Top 20 Most Bizarre Experiments

I've posted a list of the Top 20 Most Bizarre Experiments of All Time. The descriptions are all summarized from longer accounts that can be found in my new book, Elephants on Acid. Basically, although the list can stand on its own, it's meant to be one big ad for the book. My hope is that people might be intrigued enough by what they read in the list to want to find out what else can be found in the book. (They'll either be intrigued or horrified. When people hear about some of these experiments those are the two most typical reactions.) There's definitely plenty more material in the book.

My publisher tells me that the book should start shipping in early October, about a month ahead of schedule.


Posted on Wed Aug 29, 2007


Yay, I can't wait! 😊
Posted by Nettie  on  Wed Aug 29, 2007  at  06:17 PM
What Nettie said! 😊
Posted by Smerk  on  Thu Aug 30, 2007  at  06:07 AM
What Smerk said! :lol:

(Great list - was planning on buying the book anyway, not least out of loyalty, but now I'm really, really keen to do so. You like some weird shit, though, Alex...)
Posted by outeast  on  Thu Aug 30, 2007  at  06:21 AM
Okay, two things I just learnt - if a man in white coat holding a clipboard asks someone to do something as part of an experment, most people would do almost absolutely anything asked of them, no matter how repulsive (and therefore that's the outfit I shall be wearing on my next date)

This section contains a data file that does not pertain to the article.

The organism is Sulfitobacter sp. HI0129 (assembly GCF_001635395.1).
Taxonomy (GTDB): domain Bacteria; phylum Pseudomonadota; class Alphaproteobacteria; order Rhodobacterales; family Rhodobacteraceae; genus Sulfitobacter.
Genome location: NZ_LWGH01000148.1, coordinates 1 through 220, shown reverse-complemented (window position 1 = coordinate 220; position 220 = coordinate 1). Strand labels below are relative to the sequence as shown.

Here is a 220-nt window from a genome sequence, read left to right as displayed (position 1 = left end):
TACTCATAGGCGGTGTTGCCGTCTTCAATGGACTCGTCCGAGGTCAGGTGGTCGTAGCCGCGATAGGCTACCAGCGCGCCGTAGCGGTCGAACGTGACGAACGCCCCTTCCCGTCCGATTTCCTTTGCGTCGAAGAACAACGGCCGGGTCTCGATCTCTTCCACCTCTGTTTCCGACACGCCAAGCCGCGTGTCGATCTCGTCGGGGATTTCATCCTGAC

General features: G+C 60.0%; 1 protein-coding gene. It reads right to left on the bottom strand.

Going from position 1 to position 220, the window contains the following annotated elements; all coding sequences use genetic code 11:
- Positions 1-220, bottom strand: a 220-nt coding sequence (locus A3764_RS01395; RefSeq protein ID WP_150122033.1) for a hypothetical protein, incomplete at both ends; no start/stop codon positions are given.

and scientists seemed to be unhealthily fascinated with doing things with animal heads.

That bit about people being pre-programmed to pick up a piece of paper - if I saw a piece of paper lying in the middle of the floor, I'd pick it up. I'd always put this down to normal human curiosity. Or have I been brainwashed, and never knew? Am I, in fact, a CIA assassin?
Posted by Nona  on  Thu Aug 30, 2007  at  08:17 AM
Err..mission failed, in my case. I was really excited for this book, because I thought things like the Milgrim Experiment and the Standford Prison Experiment were interesting.

But I started reading that page and now I don't think I want to buy the book anymore. What I read was too upsetting. =\
Posted by Sakano  on  Thu Aug 30, 2007  at  05:07 PM
I actually intended for some of it to be shocking. After all, two-headed dogs, etc. are pretty disturbing.

What I find interesting is the different ways in which people react to it. Some people are really intrigued to discover that all this stuff happened because, at the very least, it shows how dramatically codes of ethics have changed in science. It makes you think about what should and should not be acceptable.

Other people simply don't want to know about it.

Well, you can't please everyone.
Posted by The Curator  in  San Diego  on  Fri Aug 31, 2007  at  06:37 PM
Yeah, it's not your fault or anything. I'm actually happy you posted it because that book would have depressed me too much. The elephant experiment horrified me and I started crying after I read about the isolated dog head. It took me a while to calm down, so at that point I said to myself "maybe this isn't the book for me."

I did buy your last book though! And I'll probably buy your next one if it's not too disturbing. 😉
Posted by Sakano  on  Fri Aug 31, 2007  at  06:46 PM
Disturbed me too much. Not that i would read the book either way.
Posted by J the haiku master  on  Sat Sep 01, 2007  at  02:28 AM
Commenting is not available in this channel entry.